4. Research effort needs to be invested into understanding these prospects. We need to carefully deliberate how best to reduce risks and expedite beneficial applications. We also need forums where people can constructively discuss what should be done, and a social order where responsible decisions can be implemented.

    This is where we really start to get to the heart of what transhumanism is about. It’s not just a bunch of futurists predicting that we are all going to live forever, but rather it’s about nurturing the growth of technology to bring about that future. It’s is a far-reaching and ultimately benevolent movement, though some do feel that any discussion that involves the manipulation of ‘social order’ is a dangerous one.

    If, at the core, many cyberpunk visions break down to social Darwinism unchecked, then transhumanism is almost a polar opposite.
  5. Reduction of existential risks, and development of means for the preservation of life and health, the alleviation of grave suffering, and the improvement of human foresight and wisdom should be pursued as urgent priorities, and heavily funded.

    Existential risks… Yeah, this one sounds kinda science fictional – the realm of cheese-tastic cinema like ‘The Day After Tomorrow’ or ‘Deep Impact’. But you need to look beyond the Hollywood hype to the actual facts – all of humanity is dependant on one, fragile planet for its continued existence.

    Even big brains like Stephen Hawking are aware of just how many eggs we have in one basket, and regularly talks up the importance of space exploration to solve the issue. Look beyond the rogue asteroid problem (which, actually, is quite a real problem), and you’ll see things like bumble bee die-offs, ecology-shattering oil-spills, and over-farming leading to massive environmental collapse. All of this comes under the transhumanist umbrella as something we should be able to foresee, control, and eventually combat.
  6. Policy making ought to be guided by responsible and inclusive moral vision, taking seriously both opportunities and risks, respecting autonomy and individual rights, and showing solidarity with and concern for the interests and dignity of all people around the globe. We must also consider our moral responsibilities towards generations that will exist in the future.

    Well – that’s pretty basic stuff right there. I daresay that this position could be something any right-minded person could expect or at least want to see enacted. Regardless, the importance of responsible governance cannot be over-estimated when it comes to the application of such wide-reaching technologies such as smart A.I., cognitive enhancement and longevity treatments.
  7. We advocate the well-being of all sentience, including humans, non-human animals, and any future artificial intellects, modified life forms, or other intelligence’s to which technological and scientific advance may give rise.

    Now we get to some of the really interesting stuff. Tranhumanism is completely open to the fact that emerging technologies may not only change what it is to be human, but what it is we consider life. Personal liberty and freedom is an important tenet of the ideology – no matter what kind of person you may be.

    With that broad statement, transhumanism is covering a lot of bases. From uplifted animals (Imagine William Gibson’s lonely cyborg dolphin ‘Jones’ having a lot more rights and freedoms) to advanced A.I. constructs and learning systems to even alien species – all are seen as equal under the banner of transhumanism, and therefore worthy of equal rights.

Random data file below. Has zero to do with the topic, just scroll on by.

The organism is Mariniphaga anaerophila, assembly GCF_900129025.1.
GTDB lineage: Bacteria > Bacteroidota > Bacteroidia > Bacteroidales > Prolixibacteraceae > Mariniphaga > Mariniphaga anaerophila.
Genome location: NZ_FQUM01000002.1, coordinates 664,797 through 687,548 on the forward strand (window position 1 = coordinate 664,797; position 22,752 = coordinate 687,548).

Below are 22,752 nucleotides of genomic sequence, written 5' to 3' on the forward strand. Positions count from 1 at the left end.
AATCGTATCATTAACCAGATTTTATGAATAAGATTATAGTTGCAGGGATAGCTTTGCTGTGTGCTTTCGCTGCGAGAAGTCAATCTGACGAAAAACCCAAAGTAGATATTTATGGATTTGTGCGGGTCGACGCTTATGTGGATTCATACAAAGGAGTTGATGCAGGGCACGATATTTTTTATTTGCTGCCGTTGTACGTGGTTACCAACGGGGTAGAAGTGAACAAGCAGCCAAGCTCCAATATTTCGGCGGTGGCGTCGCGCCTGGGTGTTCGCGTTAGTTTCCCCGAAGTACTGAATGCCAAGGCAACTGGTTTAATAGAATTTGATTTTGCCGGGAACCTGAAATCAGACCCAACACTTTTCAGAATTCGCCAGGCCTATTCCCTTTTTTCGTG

8. We favour allowing individuals wide personal choice over how they enable their lives. This includes use of techniques that may be developed to assist memory, concentration, and mental energy; life extension therapies; reproductive choice technologies; cryonics procedures; and many other possible human modification and enhancement technologies.

    Individual choice is another touchstone of the tranhumanist movement, and combined with some of the technology that the movement envisions coming down the pike, that’s a scary concept. But taken with the other articles of the declaration, it becomes obvious that the transhumanist movement is aiming for a future where every individual not only has the freedom to chose their place in society, but the education and power to do so effectively.

    About the very last thing any transhumanist worth their high tech salt wants to see is any advancement or technology withheld from one sector of the populace. This is a truly egalitarian movement, one where everything is on the table for everyone, not for some techno-elite.

The Brave New Now

One of the great things about the tranhumanist movement is its egalitarian aims to unite a technologically enabled and connected humanity. To that end, if you are at all interested in involving yourself, it’s pretty easy – humanityplus.org has a range of options for involvement.

If you are curious, you can go beyond the above link and have a look at some of the great modern works of science fiction depicting a transhuman future. The works of Charles Stross – especially Áccelerando’ would top that list, joined by other luminaries of new Science Fiction like Alastair Reynolds and Richard Morgan. If you’re a game give a thought to titles like Deus Ex: Human Revolution, and if you are an old fashioned pen and paper gamer, you really can’t go past Eclipse ‘Phase’.

However you do it, transhumanism is worth exploring, because if these guys are right, it’s not just and idea… it’s the very future of humanity.